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Hours in a Homeschool Day...when does it change?

Posted by on Sep. 7, 2016 at 11:39 PM
  • 11 Replies

 I've found at age 6-8 that not only does homeschool at this age not take more than 2 hours most days, but that most days if I try to push it longer than that (add more stuff to make it longer) my child burns out and the extra time is wasted because he's DONE after 2 hours (even if the two hours are broken up with lots of breaks).

Sometimes we do three hours, if I have a lot planned and he's just really "with it" that day. There have been rare days where it's reached four hours...and usually because he got lost in one of the activities...like the first day we tried out the microscope, and he spent hours looking at different things in it. But those days are rare. I'm wondering if this is true for other two...that when you try to put in more than 2-3 hours in early elementary that it just burns your kiddo out?   And when does this start to change? When did you find you could add more time to the academic portion of your homeschool day?


by on Sep. 7, 2016 at 11:39 PM
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ladyre
by Member on Sep. 8, 2016 at 7:25 AM
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On days when your child is interested in the topic they will keep actively learning way past your arbitrary time limit for school. If they are just learning math or English because it is required and don't see any practical application for it, they will get bored and clock watch the same way kids in school watch the clock on the wall before lunch, recess, or the end of the day.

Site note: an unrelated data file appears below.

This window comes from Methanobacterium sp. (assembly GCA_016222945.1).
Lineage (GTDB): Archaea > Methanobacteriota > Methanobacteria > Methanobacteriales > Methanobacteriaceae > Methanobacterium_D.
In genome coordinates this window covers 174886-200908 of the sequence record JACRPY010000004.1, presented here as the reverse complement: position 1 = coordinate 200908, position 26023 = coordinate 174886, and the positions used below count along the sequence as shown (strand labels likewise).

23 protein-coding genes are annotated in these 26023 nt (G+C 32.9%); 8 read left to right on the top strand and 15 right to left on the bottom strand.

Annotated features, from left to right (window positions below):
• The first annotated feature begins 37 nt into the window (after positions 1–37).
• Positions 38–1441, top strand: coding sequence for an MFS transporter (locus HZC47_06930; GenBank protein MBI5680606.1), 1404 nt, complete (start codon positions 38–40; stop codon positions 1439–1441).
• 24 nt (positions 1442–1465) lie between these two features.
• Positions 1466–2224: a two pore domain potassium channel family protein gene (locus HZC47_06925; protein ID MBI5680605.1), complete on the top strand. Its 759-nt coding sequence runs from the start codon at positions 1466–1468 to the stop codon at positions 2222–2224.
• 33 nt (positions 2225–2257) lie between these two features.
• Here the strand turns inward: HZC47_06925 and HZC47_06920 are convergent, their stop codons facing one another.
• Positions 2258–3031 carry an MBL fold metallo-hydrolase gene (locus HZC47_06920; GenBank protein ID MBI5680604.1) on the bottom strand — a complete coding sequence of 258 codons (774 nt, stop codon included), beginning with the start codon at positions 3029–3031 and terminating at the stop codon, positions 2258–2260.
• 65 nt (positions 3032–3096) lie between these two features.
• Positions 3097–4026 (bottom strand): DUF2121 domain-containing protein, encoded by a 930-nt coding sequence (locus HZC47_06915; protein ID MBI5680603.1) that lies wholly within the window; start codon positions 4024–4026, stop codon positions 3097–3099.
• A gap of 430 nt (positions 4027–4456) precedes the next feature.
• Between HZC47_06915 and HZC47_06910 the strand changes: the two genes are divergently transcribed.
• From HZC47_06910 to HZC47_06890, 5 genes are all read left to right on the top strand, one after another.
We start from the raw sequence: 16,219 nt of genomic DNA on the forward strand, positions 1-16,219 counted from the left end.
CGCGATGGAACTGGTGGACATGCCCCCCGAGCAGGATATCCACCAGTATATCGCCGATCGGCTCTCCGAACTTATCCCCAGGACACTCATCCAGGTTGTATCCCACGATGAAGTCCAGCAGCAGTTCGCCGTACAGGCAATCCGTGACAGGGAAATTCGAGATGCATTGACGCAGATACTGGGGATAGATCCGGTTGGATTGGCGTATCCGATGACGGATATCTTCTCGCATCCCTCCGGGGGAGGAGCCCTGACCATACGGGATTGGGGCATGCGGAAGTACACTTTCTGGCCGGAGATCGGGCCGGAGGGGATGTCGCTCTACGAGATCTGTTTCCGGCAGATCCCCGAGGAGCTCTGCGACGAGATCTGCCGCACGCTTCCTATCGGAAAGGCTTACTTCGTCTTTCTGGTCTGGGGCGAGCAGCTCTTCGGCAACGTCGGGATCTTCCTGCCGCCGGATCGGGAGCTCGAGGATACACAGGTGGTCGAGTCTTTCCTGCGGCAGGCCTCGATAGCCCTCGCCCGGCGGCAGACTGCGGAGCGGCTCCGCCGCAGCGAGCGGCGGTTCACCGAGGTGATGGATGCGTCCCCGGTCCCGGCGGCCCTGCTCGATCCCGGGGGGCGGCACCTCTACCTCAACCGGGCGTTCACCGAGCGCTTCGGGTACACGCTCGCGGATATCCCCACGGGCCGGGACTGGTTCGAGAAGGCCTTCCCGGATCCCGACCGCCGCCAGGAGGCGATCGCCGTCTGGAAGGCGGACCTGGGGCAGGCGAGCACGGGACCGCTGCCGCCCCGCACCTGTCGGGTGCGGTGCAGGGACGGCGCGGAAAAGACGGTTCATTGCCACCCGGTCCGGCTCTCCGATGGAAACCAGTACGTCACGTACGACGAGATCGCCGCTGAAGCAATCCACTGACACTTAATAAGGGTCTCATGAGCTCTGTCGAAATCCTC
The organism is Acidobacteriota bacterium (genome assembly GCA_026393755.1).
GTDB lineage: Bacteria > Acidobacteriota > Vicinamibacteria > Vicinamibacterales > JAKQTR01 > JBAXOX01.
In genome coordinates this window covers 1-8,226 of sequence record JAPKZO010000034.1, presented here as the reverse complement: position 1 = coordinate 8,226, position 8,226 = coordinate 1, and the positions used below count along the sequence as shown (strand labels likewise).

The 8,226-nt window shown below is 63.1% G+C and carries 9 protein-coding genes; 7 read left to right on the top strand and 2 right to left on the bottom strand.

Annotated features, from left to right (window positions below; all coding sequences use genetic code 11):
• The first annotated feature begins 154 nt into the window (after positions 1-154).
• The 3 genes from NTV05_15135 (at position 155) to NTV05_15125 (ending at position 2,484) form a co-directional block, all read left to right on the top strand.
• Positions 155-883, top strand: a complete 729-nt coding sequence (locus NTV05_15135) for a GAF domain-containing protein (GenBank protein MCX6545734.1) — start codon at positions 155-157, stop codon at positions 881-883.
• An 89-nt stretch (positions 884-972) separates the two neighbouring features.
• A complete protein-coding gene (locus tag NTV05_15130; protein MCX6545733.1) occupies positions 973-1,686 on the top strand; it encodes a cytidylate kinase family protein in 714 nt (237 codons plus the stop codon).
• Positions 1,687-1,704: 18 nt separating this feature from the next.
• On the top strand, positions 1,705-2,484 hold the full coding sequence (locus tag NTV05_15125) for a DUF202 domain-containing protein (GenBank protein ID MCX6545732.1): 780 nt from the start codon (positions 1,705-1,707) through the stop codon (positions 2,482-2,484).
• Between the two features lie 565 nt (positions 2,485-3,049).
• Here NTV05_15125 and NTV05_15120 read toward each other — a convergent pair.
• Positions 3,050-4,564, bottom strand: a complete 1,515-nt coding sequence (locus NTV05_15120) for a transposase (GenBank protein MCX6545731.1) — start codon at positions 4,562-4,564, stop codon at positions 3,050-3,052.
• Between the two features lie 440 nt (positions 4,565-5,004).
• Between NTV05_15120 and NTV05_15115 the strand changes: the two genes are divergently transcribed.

We homeschooled from 5th grade through the end of high school and if you don't count music practice, rarely spent more than 2 hours a day on academics.  My daughter is now a senior in college and it looks like she will be an honor graduate in the spring. BTW, she is not a music major.

My advice is to throw out the clock and calendar when it comes to academics and make peace with the concept that real learning does not happen by the clock or the calendar, but when a person is engaged in an interesting activity. 

It wasn't part of our academic program, but my daughter taught herself how to create video montages and sync them to music to share on YouTube. She would spend hours working to complete a five minute video. She did this because she was interested in what she was doing. When she had to learn to use power point during her freshman year in college, the knowledge and skill she acquired creating videos made learning power point a lot easier. 

During this same time period it was like pulling teeth to get her to complete worksheets, because she didn't see the practical applications of those until much later. However, she used her math skills daily whether we were cooking, shopping, or at the bank. 


Mandalynn252
by Member on Sep. 8, 2016 at 10:47 AM
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Agree with Ladyre. It may not seem like it, but you're clocking in the hours. If he's learning and keeping up with instruction then I'd drop the clock. Squirrel gets done in about 2 hours. If I schedule anymore we both get burned out. She's learning and keeping up with our goals so I'm not too worried. Public schools have such long days b/c they need that for standing in line, helping others, discipling the troublemakers, and other stuff we homeschoolers don't have to worry. So it might not feel like a full day, but sounds like he is. At first I was blown away by how little time we had to spend on school. "This is it? That's all?"